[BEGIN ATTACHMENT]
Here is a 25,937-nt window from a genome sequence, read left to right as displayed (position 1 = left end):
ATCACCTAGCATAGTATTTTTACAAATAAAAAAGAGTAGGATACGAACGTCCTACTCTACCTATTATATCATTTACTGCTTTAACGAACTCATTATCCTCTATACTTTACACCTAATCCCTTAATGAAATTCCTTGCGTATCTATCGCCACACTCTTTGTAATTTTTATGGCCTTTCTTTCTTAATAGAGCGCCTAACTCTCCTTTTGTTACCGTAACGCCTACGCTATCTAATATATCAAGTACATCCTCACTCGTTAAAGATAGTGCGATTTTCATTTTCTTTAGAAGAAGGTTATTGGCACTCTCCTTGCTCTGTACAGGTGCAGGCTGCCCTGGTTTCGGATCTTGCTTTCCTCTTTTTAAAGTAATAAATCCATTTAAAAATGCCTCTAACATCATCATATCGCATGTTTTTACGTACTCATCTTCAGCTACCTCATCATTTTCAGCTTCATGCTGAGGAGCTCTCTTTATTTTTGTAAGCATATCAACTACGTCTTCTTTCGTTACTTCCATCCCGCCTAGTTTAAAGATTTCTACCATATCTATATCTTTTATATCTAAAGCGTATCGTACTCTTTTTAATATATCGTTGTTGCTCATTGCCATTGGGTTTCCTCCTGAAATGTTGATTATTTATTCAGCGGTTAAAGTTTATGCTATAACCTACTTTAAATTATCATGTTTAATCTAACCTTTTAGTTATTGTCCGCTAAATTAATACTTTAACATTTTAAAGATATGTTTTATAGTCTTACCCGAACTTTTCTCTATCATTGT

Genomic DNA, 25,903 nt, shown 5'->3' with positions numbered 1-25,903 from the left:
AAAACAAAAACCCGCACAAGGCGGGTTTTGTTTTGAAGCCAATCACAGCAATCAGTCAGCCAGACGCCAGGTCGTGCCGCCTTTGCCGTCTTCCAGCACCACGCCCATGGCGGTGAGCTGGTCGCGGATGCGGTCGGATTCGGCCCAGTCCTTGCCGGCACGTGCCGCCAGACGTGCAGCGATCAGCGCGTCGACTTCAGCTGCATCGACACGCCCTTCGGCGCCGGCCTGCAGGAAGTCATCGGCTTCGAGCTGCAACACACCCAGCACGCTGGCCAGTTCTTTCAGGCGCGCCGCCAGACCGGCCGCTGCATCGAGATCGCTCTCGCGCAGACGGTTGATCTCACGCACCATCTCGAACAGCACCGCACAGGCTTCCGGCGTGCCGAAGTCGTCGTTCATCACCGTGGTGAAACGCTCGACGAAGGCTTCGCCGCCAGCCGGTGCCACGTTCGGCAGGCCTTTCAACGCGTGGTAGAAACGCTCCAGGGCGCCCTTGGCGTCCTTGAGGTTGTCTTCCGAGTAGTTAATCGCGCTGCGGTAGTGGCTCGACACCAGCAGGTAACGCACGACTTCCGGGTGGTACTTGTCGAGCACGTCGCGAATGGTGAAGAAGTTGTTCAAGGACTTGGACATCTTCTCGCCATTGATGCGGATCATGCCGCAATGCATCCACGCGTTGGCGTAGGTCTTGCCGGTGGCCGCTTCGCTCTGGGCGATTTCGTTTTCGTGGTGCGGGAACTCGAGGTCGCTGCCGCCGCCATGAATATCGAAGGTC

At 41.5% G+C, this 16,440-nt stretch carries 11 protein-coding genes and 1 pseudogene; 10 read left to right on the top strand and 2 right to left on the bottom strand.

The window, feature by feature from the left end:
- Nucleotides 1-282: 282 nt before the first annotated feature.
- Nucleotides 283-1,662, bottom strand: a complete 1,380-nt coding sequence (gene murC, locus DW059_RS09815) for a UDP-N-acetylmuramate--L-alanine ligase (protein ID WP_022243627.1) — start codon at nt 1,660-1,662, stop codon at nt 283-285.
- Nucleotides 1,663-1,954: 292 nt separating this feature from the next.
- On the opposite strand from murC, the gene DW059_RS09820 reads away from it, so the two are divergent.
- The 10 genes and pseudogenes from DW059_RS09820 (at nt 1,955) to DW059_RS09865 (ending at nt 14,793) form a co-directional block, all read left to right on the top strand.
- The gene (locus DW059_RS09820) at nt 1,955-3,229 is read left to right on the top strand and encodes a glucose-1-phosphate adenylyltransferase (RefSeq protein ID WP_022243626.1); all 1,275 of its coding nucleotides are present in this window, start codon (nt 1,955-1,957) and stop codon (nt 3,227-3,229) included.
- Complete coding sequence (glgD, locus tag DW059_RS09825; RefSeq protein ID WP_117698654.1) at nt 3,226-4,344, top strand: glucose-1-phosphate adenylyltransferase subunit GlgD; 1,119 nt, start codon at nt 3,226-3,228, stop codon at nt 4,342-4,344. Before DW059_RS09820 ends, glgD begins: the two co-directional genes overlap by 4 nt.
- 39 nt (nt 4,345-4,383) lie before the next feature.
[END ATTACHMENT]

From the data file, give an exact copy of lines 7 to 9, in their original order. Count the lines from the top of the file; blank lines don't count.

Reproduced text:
- Nucleotides 1-282: 282 nt before the first annotated feature.
- Nucleotides 283-1,662, bottom strand: a complete 1,380-nt coding sequence (gene murC, locus DW059_RS09815) for a UDP-N-acetylmuramate--L-alanine ligase (protein ID WP_022243627.1) — start codon at nt 1,660-1,662, stop codon at nt 283-285.
- Nucleotides 1,663-1,954: 292 nt separating this feature from the next.